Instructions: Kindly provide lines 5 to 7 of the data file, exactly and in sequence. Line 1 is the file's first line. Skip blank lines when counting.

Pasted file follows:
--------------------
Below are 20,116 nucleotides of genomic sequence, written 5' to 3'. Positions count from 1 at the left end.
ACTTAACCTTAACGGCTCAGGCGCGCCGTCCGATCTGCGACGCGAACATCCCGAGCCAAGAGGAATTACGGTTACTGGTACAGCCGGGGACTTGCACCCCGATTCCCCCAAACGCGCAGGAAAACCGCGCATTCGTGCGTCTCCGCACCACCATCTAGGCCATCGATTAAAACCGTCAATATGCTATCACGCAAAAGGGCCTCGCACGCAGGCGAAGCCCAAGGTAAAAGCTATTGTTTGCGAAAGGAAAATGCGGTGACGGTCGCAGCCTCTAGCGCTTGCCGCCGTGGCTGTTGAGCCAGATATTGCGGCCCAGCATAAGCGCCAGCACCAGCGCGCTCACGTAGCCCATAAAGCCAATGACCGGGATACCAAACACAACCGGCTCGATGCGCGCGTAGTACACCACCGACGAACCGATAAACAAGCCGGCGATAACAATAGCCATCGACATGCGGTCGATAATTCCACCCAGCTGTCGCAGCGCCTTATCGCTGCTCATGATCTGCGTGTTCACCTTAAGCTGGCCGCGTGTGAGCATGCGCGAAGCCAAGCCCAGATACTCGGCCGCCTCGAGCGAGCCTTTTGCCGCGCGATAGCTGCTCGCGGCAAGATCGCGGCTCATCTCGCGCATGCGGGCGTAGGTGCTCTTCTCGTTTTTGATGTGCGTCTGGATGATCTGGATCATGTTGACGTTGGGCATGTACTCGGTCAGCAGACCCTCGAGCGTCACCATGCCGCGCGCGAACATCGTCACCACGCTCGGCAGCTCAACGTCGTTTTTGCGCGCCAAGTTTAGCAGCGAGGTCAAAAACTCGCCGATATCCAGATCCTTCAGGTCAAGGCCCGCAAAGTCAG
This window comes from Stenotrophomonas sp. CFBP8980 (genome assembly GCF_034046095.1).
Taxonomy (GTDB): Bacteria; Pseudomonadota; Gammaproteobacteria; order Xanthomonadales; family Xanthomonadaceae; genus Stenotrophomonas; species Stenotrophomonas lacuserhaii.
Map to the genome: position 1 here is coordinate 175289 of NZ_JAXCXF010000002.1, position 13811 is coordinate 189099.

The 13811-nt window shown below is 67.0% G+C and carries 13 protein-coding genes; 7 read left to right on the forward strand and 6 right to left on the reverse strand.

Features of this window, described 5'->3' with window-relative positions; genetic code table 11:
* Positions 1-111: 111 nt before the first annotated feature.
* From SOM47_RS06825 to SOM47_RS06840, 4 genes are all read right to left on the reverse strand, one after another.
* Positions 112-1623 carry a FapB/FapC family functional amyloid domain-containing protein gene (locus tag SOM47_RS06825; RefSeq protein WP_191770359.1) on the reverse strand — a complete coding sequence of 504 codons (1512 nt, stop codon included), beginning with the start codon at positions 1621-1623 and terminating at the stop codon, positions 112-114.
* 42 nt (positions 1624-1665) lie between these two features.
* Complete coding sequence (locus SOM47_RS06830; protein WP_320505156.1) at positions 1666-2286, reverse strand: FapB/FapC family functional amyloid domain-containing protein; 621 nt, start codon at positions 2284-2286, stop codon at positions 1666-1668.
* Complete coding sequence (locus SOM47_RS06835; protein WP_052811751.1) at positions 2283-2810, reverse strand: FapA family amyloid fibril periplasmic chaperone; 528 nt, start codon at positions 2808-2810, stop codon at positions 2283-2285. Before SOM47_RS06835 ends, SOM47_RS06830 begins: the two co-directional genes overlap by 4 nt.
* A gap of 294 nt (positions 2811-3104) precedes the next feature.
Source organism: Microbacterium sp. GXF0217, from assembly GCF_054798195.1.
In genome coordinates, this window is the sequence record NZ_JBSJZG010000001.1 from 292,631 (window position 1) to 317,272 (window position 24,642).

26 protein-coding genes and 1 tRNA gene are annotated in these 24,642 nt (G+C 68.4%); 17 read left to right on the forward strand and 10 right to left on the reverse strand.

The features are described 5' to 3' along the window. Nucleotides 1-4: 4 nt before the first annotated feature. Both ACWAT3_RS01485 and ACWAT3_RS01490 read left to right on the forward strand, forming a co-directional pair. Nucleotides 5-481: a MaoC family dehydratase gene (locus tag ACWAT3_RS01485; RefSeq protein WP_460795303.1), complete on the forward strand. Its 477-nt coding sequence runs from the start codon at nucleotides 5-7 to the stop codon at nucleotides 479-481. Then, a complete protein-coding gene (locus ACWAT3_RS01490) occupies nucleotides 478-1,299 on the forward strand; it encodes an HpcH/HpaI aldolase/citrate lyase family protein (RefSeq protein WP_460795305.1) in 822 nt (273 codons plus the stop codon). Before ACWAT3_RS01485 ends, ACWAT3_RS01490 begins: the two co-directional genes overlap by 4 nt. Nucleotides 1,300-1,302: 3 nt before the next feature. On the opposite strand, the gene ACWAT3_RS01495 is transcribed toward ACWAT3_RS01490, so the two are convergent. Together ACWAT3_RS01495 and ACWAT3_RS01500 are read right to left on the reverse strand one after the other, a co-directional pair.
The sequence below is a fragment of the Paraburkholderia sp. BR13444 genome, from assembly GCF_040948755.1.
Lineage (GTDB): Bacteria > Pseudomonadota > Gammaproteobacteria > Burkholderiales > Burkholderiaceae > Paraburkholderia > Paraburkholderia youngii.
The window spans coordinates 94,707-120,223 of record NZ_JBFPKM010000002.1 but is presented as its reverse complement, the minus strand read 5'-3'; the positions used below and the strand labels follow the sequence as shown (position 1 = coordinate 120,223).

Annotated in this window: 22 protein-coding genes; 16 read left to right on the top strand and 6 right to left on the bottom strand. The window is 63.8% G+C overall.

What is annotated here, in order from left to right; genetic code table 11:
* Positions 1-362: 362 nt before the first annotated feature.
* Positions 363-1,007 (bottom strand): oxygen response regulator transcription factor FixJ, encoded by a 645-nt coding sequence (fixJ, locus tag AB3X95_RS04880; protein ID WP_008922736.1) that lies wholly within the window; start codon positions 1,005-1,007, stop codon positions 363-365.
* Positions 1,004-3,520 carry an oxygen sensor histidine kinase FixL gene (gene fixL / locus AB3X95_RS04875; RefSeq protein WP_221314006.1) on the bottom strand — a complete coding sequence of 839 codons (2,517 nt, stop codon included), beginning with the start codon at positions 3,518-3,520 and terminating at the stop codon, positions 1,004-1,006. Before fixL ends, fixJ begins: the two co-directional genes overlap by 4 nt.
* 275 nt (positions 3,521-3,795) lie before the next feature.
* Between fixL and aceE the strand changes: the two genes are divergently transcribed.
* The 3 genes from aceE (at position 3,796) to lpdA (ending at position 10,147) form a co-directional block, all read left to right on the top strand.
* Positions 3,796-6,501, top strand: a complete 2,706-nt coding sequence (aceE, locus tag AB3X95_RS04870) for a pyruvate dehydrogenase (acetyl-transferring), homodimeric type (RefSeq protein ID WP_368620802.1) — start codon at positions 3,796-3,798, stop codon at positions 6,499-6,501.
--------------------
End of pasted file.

Map to the genome: position 1 here is coordinate 175289 of NZ_JAXCXF010000002.1, position 13811 is coordinate 189099.

The 13811-nt window shown below is 67.0% G+C and carries 13 protein-coding genes; 7 read left to right on the forward strand and 6 right to left on the reverse strand.

Features of this window, described 5'->3' with window-relative positions; genetic code table 11: